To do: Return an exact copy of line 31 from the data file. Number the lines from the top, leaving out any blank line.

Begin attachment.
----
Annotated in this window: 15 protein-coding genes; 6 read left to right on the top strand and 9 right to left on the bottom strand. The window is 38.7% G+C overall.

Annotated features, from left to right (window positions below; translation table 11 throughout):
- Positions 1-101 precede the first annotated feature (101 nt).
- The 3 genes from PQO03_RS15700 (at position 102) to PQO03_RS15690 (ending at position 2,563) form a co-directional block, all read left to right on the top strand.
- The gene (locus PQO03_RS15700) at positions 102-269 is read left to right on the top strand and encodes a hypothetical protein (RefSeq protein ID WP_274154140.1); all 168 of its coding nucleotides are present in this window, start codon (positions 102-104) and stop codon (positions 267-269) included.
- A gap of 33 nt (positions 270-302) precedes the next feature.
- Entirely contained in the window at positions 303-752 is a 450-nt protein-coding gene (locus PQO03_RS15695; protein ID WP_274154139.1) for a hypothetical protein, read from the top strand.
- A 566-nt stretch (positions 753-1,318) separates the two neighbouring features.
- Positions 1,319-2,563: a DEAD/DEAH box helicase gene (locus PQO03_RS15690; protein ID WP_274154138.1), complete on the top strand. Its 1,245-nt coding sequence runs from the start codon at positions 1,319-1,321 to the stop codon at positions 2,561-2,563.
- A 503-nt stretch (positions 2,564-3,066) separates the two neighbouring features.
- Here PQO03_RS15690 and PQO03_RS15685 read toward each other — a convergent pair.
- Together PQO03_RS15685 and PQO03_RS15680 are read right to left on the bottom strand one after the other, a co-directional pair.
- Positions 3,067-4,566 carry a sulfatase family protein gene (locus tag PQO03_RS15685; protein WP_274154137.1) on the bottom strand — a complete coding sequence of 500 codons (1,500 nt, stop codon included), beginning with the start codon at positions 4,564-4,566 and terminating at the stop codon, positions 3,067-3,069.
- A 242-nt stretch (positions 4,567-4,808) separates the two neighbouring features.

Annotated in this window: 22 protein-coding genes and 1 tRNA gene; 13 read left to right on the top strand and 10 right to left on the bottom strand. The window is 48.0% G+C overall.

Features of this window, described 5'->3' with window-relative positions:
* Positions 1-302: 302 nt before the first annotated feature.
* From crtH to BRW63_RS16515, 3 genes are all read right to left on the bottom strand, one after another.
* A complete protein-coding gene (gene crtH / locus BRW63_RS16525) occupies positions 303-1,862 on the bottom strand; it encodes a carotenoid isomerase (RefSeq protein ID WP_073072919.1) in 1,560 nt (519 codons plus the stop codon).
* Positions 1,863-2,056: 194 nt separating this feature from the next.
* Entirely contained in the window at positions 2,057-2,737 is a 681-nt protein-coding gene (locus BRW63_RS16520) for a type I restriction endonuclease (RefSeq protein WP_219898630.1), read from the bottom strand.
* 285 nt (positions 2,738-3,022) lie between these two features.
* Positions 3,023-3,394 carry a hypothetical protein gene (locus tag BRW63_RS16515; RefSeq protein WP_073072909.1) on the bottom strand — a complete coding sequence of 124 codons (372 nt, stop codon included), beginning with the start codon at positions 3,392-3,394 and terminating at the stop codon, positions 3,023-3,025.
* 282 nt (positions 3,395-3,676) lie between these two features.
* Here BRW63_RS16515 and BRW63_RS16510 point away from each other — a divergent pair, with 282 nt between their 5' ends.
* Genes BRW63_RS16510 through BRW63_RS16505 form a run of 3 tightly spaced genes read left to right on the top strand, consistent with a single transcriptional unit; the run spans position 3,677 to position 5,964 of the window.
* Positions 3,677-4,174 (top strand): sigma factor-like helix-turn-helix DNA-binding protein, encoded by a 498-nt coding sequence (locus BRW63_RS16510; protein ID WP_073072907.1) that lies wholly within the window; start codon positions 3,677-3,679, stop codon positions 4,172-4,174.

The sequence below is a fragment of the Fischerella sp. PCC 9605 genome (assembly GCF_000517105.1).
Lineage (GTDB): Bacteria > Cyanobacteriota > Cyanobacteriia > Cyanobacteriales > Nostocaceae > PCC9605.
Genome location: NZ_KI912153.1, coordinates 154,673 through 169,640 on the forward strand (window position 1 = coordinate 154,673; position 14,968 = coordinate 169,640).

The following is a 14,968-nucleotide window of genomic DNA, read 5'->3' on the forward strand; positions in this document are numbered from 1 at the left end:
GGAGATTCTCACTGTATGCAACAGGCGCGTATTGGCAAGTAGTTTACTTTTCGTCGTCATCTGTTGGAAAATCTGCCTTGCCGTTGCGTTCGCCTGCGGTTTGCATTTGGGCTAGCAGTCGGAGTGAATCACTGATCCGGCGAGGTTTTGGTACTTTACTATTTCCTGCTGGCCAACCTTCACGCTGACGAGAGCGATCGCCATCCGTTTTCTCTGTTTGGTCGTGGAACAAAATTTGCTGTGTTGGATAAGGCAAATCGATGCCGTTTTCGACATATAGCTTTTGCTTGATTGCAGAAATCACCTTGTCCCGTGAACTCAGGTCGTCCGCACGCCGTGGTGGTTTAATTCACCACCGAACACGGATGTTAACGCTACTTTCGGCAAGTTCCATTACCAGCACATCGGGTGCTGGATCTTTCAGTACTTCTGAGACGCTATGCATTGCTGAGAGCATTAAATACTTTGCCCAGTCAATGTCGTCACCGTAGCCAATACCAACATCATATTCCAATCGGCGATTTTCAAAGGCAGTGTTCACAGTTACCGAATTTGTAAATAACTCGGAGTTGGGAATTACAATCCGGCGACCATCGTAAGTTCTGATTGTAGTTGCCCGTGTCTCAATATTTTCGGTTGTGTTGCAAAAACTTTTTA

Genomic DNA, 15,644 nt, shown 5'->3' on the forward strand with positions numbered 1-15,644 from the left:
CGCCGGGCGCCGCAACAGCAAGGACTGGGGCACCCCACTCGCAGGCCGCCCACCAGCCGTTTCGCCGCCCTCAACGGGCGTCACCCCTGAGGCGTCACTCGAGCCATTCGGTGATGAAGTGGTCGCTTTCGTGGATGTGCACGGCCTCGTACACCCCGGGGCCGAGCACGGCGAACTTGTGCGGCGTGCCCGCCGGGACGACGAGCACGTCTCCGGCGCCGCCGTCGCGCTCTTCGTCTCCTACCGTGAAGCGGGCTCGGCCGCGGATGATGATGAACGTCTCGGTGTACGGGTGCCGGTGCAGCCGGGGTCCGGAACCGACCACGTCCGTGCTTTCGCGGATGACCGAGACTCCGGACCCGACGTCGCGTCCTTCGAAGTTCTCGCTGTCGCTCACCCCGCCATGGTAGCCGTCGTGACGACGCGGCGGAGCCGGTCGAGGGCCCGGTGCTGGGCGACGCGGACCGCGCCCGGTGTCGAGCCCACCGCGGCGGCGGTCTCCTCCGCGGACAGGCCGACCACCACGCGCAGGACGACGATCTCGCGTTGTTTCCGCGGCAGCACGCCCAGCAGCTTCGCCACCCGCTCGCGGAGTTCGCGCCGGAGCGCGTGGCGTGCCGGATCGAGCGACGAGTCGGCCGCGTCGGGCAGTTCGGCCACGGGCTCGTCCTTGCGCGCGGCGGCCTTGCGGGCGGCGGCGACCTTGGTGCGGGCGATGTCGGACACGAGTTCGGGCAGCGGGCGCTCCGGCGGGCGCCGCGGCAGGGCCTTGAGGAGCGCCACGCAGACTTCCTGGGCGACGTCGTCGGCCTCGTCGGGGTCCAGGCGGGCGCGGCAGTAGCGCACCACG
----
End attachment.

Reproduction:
The following is a 14,968-nucleotide window of genomic DNA, read 5'->3' on the forward strand; positions in this document are numbered from 1 at the left end: